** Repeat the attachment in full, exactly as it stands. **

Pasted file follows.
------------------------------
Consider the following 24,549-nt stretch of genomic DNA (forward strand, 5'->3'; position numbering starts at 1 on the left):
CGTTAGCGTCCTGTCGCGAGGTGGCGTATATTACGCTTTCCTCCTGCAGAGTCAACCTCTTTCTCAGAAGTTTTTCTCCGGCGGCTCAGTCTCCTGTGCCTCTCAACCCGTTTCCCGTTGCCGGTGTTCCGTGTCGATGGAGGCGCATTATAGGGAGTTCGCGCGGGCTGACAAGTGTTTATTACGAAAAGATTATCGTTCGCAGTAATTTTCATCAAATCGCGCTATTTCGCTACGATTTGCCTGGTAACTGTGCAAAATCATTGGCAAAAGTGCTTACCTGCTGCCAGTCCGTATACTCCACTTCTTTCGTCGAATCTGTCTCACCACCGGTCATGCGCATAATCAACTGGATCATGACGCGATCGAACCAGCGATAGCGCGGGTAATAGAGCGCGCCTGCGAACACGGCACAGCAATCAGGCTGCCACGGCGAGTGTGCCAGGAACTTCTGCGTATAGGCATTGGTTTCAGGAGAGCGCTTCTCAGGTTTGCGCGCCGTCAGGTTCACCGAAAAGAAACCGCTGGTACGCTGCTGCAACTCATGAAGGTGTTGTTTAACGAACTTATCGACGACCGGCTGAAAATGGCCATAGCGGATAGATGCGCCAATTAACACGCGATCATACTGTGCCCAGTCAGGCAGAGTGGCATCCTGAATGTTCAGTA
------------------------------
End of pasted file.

Consider the following 24,549-nt stretch of genomic DNA (forward strand, 5'->3'; position numbering starts at 1 on the left):
CGTTAGCGTCCTGTCGCGAGGTGGCGTATATTACGCTTTCCTCCTGCAGAGTCAACCTCTTTCTCAGAAGTTTTTCTCCGGCGGCTCAGTCTCCTGTGCCTCTCAACCCGTTTCCCGTTGCCGGTGTTCCGTGTCGATGGAGGCGCATTATAGGGAGTTCGCGCGGGCTGACAAGTGTTTATTACGAAAAGATTATCGTTCGCAGTAATTTTCATCAAATCGCGCTATTTCGCTACGATTTGCCTGGTAACTGTGCAAAATCATTGGCAAAAGTGCTTACCTGCTGCCAGTCCGTATACTCCACTTCTTTCGTCGAATCTGTCTCACCACCGGTCATGCGCATAATCAACTGGATCATGACGCGATCGAACCAGCGATAGCGCGGGTAATAGAGCGCGCCTGCGAACACGGCACAGCAATCAGGCTGCCACGGCGAGTGTGCCAGGAACTTCTGCGTATAGGCATTGGTTTCAGGAGAGCGCTTCTCAGGTTTGCGCGCCGTCAGGTTCACCGAAAAGAAACCGCTGGTACGCTGCTGCAACTCATGAAGGTGTTGTTTAACGAACTTATCGACGACCGGCTGAAAATGGCCATAGCGGATAGATGCGCCAATTAACACGCGATCATACTGTGCCCAGTCAGGCAGAGTGGCATCCTGAATGTTCAGTA